His diaries recorded victories (July 6, 1943: “Sweep over St-Omer. Score 8-0!”) and defeats (Jan. 29, 1944: “Crashed Fort and Lib. 1 dead at 3 p.m.). On Jan. 24, 1944: “Shep bailed out. Picked up in 40 minutes by launch 10 mi off Boulogne Harb at noon.”
My dad spoke bitterly of an incident in which Germans bombed a theatre full of kids. A plane was shot down and my dad was sent to collect the dead, retrieving the pilot’s pelvis from a treetop. He references the incident on July 9, 1943: “Felt awful. Dornier 2 crashed near Bletchley after bombing theatre.”
Entries in my father’s diaries were often punctuated with a number—145, 103, etc. They were counting the letters to and from my mom. On D-Day, June 6, 1944: “D-Day! At Castle Archdale. 144 and 147 from Edith. 176.”
Her letters generally took a month to reach him. In the two years the diaries covered, he wrote her 273 letters and received 203. She also sent him care packages, often with cigarettes. He sent her cables. And gifts. In the back of one diary is a touching list of my mother’s 28-year-old measurements and sizes: 5’2”; Size 6AA shoes; hand 6”; head 221/2, etc.
Castle Archdale was in Northern Ireland, home to 422 and 423 Squadrons. It sounded like the end of the Earth—a cold, barren, windswept place. Posted there in March 1944, my father had a fireplace in his room and waged constant war with mice, who kept him up at night. He got traps and kept a tally: 21 at last count.
The day he arrived at the castle, on March 10, 1944, he spent 34 shillings on taxis and tips and noted that “422 got sub tonight.”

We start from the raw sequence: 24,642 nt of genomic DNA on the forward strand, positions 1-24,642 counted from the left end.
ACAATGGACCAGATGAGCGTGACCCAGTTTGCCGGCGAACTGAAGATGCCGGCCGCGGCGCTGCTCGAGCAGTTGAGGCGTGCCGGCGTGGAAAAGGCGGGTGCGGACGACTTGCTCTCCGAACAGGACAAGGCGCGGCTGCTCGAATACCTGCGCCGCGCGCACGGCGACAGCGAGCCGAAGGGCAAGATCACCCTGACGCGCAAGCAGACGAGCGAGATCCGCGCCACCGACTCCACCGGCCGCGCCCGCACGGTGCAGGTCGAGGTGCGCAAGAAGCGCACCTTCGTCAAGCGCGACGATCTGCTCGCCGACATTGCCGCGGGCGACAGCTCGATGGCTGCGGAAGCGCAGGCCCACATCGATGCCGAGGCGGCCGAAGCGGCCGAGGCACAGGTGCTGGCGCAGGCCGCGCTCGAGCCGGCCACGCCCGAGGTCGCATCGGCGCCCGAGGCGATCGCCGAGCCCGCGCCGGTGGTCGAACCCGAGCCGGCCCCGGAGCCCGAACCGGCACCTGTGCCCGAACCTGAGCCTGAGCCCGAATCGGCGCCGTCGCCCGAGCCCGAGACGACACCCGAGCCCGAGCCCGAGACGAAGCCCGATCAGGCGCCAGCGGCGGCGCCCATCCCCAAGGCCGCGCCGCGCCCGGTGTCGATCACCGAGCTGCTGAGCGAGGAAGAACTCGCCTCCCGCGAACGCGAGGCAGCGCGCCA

This was U-625, sunk with all 53 hands west of Ireland by depth charges from a Sunderland flown by Flt. Lt. Sydney William Butler, DFC. The U-boat captain, Oberleutnant zur See Siegfried Straub, and many of his crew made it to life rafts but were lost in a storm the following night.
On April 24, 1944: “423 kite attacked sub this afternoon—probable. Pretty badly shot up, nobody injured.” The records show an attack on U-672, skippered by Oblt. Ulf Lawaetz. The Sunderland flown by Flt. Lt. G. Fellows launched the attack southwest of Ireland at 1:39 p.m. The U-boat was severely damaged, and so was the aircraft after a depth charge detonated prematurely, almost bringing it down.
According to 423’s Operations Record Book, “the force of this explosion was such as to throw up the entire moveable contents of the aircraft—floorboards, I.F.F. [Identify Friend/Foe] set, crockery, eggs and oven, forming a new variety of omelet.”
It knocked out electrical circuits, severed cables, opened wing seams and disabled the port flaps. “But the principal damage was to the elevator which needed all the skill and strength of the Captain assisted by the Second Pilot to counteract.”
The crew were moved forward of the main spar to help maintain trim. Still, they stayed on-station for 36 minutes after the attack.
As Allied forces approached Rome, my father noted that six aircrews out of Castle Archdale were patrolling the Norwegian coast. Just three in 20 U-boats were getting out undetected.